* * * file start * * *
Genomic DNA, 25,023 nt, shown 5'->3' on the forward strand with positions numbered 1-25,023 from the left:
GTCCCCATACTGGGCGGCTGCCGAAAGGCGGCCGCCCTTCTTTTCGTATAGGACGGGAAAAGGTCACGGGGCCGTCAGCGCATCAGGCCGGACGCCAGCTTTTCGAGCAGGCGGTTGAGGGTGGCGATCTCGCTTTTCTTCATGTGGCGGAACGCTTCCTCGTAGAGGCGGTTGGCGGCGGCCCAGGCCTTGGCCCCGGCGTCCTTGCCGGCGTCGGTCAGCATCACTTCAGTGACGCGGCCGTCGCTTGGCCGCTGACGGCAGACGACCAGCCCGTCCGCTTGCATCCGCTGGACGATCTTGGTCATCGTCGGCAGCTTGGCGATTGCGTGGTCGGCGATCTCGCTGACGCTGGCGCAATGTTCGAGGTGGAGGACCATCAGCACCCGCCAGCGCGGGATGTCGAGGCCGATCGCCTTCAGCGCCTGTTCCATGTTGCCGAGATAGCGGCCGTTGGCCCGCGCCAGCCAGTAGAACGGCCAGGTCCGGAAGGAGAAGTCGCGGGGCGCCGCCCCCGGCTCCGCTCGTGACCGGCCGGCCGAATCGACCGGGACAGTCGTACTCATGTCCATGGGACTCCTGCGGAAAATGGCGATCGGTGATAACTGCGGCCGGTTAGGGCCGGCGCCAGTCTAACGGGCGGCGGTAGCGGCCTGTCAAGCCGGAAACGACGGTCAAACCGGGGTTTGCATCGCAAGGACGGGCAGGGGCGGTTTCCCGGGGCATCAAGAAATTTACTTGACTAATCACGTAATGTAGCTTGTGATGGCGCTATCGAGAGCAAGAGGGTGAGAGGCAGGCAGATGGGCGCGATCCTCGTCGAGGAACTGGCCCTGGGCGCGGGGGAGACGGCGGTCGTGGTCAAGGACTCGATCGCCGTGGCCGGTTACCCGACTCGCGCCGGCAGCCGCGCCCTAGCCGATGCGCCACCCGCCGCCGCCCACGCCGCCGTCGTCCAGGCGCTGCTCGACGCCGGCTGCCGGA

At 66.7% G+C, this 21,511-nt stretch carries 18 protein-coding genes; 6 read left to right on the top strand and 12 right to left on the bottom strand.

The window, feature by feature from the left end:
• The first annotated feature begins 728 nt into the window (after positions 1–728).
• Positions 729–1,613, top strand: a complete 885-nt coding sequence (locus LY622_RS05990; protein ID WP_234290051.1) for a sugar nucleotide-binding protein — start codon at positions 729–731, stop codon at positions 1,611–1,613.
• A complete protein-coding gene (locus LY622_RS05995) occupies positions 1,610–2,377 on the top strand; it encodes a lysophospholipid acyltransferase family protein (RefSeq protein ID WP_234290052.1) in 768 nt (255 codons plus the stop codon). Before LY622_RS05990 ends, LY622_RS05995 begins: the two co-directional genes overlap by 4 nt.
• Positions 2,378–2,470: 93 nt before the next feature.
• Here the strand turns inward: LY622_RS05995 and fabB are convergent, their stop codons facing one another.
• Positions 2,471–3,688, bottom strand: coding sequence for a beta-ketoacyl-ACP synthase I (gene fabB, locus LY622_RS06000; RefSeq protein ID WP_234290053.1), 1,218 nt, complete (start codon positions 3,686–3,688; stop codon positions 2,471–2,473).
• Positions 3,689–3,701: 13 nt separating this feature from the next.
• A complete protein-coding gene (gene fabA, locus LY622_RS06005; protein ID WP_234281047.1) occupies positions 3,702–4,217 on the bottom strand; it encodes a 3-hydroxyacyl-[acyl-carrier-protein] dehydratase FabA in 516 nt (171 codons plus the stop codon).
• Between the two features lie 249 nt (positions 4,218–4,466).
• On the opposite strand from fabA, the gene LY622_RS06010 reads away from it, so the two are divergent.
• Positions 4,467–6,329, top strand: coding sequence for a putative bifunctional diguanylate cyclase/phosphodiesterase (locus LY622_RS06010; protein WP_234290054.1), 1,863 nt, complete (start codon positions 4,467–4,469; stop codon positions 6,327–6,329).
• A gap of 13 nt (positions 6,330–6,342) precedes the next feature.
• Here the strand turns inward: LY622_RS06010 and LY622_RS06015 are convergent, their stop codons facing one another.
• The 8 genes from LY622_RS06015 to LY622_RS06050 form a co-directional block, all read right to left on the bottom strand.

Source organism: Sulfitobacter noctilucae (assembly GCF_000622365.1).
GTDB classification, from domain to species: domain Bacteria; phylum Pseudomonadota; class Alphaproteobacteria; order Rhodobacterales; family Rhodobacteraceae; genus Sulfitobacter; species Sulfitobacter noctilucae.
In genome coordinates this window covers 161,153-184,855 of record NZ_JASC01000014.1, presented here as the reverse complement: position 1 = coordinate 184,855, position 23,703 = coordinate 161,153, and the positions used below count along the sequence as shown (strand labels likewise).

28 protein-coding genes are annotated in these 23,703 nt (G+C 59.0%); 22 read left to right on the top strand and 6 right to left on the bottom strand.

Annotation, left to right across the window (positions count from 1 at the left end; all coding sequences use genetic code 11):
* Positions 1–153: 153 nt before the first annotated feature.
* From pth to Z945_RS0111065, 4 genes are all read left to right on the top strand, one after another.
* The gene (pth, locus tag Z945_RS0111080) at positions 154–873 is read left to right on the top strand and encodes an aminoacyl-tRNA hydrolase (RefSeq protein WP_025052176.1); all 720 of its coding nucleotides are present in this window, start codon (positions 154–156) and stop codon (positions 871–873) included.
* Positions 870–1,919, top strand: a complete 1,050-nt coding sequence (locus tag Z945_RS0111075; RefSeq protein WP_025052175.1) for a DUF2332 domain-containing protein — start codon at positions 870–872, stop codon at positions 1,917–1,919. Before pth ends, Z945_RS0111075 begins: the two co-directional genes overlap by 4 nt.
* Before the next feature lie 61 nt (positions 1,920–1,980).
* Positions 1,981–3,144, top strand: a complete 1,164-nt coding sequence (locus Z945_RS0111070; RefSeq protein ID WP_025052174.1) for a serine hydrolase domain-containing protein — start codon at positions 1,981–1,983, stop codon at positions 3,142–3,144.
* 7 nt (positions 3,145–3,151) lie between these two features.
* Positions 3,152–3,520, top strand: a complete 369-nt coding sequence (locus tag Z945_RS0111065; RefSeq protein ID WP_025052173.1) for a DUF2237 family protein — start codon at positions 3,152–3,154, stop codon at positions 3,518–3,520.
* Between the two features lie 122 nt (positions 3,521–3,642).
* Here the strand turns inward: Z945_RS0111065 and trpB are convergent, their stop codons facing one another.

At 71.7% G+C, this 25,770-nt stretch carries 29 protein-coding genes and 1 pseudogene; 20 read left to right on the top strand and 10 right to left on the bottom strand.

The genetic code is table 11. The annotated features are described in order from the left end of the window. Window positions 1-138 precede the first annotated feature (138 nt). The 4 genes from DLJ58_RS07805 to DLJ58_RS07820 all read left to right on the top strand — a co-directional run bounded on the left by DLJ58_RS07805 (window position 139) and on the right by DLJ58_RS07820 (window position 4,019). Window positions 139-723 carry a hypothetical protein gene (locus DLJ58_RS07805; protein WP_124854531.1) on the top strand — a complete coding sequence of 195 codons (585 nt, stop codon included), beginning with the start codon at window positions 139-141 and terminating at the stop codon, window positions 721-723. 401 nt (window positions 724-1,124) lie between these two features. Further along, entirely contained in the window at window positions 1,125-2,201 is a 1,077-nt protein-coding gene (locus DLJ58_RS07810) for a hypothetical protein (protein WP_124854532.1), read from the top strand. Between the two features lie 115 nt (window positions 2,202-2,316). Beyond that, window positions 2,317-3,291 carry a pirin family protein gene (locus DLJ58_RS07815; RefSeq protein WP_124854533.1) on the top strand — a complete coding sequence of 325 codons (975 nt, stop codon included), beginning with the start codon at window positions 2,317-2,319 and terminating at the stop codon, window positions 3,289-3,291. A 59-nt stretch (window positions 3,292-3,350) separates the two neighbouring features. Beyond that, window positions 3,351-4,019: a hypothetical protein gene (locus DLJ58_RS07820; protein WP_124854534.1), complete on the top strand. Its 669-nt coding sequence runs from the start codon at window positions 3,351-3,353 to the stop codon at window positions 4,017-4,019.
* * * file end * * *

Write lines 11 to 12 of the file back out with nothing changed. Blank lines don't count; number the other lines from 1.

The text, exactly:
• Positions 3,689–3,701: 13 nt separating this feature from the next.
• A complete protein-coding gene (gene fabA, locus LY622_RS06005; protein ID WP_234281047.1) occupies positions 3,702–4,217 on the bottom strand; it encodes a 3-hydroxyacyl-[acyl-carrier-protein] dehydratase FabA in 516 nt (171 codons plus the stop codon).